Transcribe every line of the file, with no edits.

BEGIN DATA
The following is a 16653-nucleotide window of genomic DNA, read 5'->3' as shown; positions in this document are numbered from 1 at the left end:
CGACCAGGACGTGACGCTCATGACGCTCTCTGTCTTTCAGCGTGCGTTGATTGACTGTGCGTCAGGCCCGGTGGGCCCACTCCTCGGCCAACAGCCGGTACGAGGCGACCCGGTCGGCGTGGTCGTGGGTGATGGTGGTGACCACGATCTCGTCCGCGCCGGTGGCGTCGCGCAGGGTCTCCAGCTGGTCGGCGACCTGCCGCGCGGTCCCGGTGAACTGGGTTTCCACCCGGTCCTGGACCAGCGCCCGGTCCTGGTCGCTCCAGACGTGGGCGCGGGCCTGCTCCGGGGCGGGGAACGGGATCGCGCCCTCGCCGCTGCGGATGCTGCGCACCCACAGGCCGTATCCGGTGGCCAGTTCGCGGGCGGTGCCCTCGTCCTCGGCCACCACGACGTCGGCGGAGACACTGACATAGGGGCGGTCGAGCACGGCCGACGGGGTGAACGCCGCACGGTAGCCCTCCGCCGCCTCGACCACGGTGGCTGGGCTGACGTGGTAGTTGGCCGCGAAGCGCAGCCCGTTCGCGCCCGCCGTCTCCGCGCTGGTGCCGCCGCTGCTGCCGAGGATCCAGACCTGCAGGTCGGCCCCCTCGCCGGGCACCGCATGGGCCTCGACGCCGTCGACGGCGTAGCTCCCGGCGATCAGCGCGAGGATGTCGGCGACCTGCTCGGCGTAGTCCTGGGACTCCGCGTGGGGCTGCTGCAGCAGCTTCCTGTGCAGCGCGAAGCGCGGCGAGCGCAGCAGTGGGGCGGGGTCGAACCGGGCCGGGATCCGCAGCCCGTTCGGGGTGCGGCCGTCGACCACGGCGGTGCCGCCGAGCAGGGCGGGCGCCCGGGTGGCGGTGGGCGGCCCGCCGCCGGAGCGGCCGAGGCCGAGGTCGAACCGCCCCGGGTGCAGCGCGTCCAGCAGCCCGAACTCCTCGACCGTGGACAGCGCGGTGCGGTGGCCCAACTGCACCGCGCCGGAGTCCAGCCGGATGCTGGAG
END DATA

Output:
The following is a 16653-nucleotide window of genomic DNA, read 5'->3' as shown; positions in this document are numbered from 1 at the left end:
CGACCAGGACGTGACGCTCATGACGCTCTCTGTCTTTCAGCGTGCGTTGATTGACTGTGCGTCAGGCCCGGTGGGCCCACTCCTCGGCCAACAGCCGGTACGAGGCGACCCGGTCGGCGTGGTCGTGGGTGATGGTGGTGACCACGATCTCGTCCGCGCCGGTGGCGTCGCGCAGGGTCTCCAGCTGGTCGGCGACCTGCCGCGCGGTCCCGGTGAACTGGGTTTCCACCCGGTCCTGGACCAGCGCCCGGTCCTGGTCGCTCCAGACGTGGGCGCGGGCCTGCTCCGGGGCGGGGAACGGGATCGCGCCCTCGCCGCTGCGGATGCTGCGCACCCACAGGCCGTATCCGGTGGCCAGTTCGCGGGCGGTGCCCTCGTCCTCGGCCACCACGACGTCGGCGGAGACACTGACATAGGGGCGGTCGAGCACGGCCGACGGGGTGAACGCCGCACGGTAGCCCTCCGCCGCCTCGACCACGGTGGCTGGGCTGACGTGGTAGTTGGCCGCGAAGCGCAGCCCGTTCGCGCCCGCCGTCTCCGCGCTGGTGCCGCCGCTGCTGCCGAGGATCCAGACCTGCAGGTCGGCCCCCTCGCCGGGCACCGCATGGGCCTCGACGCCGTCGACGGCGTAGCTCCCGGCGATCAGCGCGAGGATGTCGGCGACCTGCTCGGCGTAGTCCTGGGACTCCGCGTGGGGCTGCTGCAGCAGCTTCCTGTGCAGCGCGAAGCGCGGCGAGCGCAGCAGTGGGGCGGGGTCGAACCGGGCCGGGATCCGCAGCCCGTTCGGGGTGCGGCCGTCGACCACGGCGGTGCCGCCGAGCAGGGCGGGCGCCCGGGTGGCGGTGGGCGGCCCGCCGCCGGAGCGGCCGAGGCCGAGGTCGAACCGCCCCGGGTGCAGCGCGTCCAGCAGCCCGAACTCCTCGACCGTGGACAGCGCGGTGCGGTGGCCCAACTGCACCGCGCCGGAGTCCAGCCGGATGCTGGAG